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Countries issue travel bans on Ebola-stricken nations

Arriving passengers make their way from Terminal 4 at Kennedy International Airport in New York Oct. 11, 2014, as the airport began new Ebola screening measures for travelers arriving from West Africa.

Jewel Samad/AFP/Getty Images

KINGSTON, Jamaica -- The leader of the small Caribbean island of St. Lucia issued an order Wednesday to immediately bar entry to travelers coming from three West African nations overwhelmed with Ebola epidemics.

The Colombian government in South America later announced it would bar entry by anyone who has traveled to five African nations within the preceding four weeks.

In the U.S., House Speaker John Boehner said President Obama should consider a temporary ban on travel to the United States from the West African countries afflicted by the virus and that the president should weigh other measures "as doubts about the security of our air travel systems grow."

Obama administration officials have resisted a travel ban, saying that adequate screening measures are already in place - only once has an Ebola victim entered the U.S. on a commercial flight - and that a ban could hinder assistance to the afflicted.

Five U.S. airports - New York's John F. Kennedy International, Newark Liberty, Washington Dulles, Chicago O'Hare and Hartsfield-Jackson in Atlanta - are beginning additional screening for passengers from Liberia, Sierra, Leone and Guinea. While roughly 95 percent of travelers from West Africa fly through one of those airports, critics say the stepped-up measures will not catch potential Ebola patients who arrive elsewhere in the U.S.

Other Republican lawmakers, including House Foreign Affairs Committee Rep. Ed Royce, R-Calif., are also calling for the State Department to stop issuing visas to travelers from West Africa. The House Energy and Commerce Committee scheduled a hearing on the outbreak for Thursday.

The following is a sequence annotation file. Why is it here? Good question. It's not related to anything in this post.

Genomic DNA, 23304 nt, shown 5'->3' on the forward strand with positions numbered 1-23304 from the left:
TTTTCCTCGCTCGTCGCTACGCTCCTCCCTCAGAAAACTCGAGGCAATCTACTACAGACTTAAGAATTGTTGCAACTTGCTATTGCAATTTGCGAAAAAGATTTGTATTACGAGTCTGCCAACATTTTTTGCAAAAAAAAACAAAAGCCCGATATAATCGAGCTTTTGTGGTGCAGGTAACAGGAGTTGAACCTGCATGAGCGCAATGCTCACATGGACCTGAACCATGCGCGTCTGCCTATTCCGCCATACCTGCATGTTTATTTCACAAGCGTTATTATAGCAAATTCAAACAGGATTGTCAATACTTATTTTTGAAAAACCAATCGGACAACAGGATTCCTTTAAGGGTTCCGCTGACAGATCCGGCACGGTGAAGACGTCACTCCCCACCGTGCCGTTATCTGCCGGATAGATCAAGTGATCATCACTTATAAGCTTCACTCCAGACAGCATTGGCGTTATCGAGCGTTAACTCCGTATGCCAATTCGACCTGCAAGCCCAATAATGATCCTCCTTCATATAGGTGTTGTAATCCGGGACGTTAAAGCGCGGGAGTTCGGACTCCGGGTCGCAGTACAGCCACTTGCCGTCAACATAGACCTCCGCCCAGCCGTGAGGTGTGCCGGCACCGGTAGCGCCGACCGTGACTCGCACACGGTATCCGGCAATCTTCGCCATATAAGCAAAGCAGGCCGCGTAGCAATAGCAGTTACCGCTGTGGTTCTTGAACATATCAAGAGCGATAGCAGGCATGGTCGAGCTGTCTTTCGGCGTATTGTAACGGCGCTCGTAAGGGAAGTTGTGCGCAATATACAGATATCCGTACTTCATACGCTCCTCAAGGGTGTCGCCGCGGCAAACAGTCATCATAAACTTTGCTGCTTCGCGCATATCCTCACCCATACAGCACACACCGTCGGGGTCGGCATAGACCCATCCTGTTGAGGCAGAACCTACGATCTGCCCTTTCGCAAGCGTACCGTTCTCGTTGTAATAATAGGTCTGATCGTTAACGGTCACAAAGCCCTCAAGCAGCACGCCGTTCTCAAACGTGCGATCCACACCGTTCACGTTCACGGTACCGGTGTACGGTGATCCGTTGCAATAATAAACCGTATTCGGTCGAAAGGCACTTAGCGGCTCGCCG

A second Texas nurse who treated a Liberian man who died from Ebola has been diagnosed with the virus.

Officials said 29-year-old Amber Joy Vinson flew across the Midwest aboard an airliner the day before she fell ill, even though government guidelines should have kept her off the plane.

CBS News chief medical correspondent Dr. Jon LaPook reports that the CDC said that Vinson called the agency several times before flying, saying that she had a fever with a temperature of 99.5 degrees. But because her fever wasn't 100.4 degrees or higher, she didn't officially fall into the group of "high risk" and was allowed to fly.

Even though Vinson did not report having a fever until Tuesday, the day after she returned home, the director of the Centers for Disease Control and Prevention said she should not have boarded a commercial flight.

She also knew before heading back to Dallas that another nurse, Nina Pham, had been diagnosed with Ebola.

While in Cleveland, she was contacted by health officials and told that her health would need to be more closely monitored for Ebola, the CDC said.

From now on, CDC Director Tom Frieden said, no one else involved in Duncan's care will be allowed to travel "other than in a controlled environment." He cited guidelines that permit charter flights or travel by car but no public transportation.

On its website, the CDC says all people possibly exposed to Ebola should restrict their travels - including by avoiding commercial flights - for 21 days.

St. Lucia Prime Minister Kenny Anthony said all visitors from Guinea, Liberia and Sierra Leone were prohibited from entering his country until the Ebola outbreak is brought under control, saying the ban will minimize chances for the deadly disease to be introduced by an infected traveler.

St. Lucia is a poor, small nation that does not have the capacity "to manage any crisis that lands on our doorstep, any crisis of that kind," Anthony said.

He said an outbreak of the virus would be devastating for the country of 200,000 people, where tourism accounts for more than 60 percent of gross domestic product.

Passengers from a fourth West African nation, Nigeria, will be required to present a "recent medical certificate" clearing them of the virus, Anthony said. Specifics of how this might work were not immediately provided.

Colombia's Foreign Ministry issued a brief statement saying the country was barring entry by any travelers requiring visas who have been in five African nations with Ebola outbreaks -- Guinea, Liberia, Sierra Leone, Nigeria and Senegal. It said the step was being taken at the recommendation of Colombia's National Institute of Health.

It can take up to 21 days before a person infected with Ebola starts to show symptoms that can be found in airport screening tests. During that period, an individual carrying Ebola can get on a flight and fall ill later, as happened with a Liberian who developed the disease and recently died in the U.S.

People infected with Ebola aren't contagious until they start getting symptoms, such as fever, body aches or stomach pain. There is no cure for Ebola, which can result in organ failure and massive internal bleeding. The virus can be transmitted through direct contact with the blood or secretions of an infected person or objects contaminated with the infected secretions.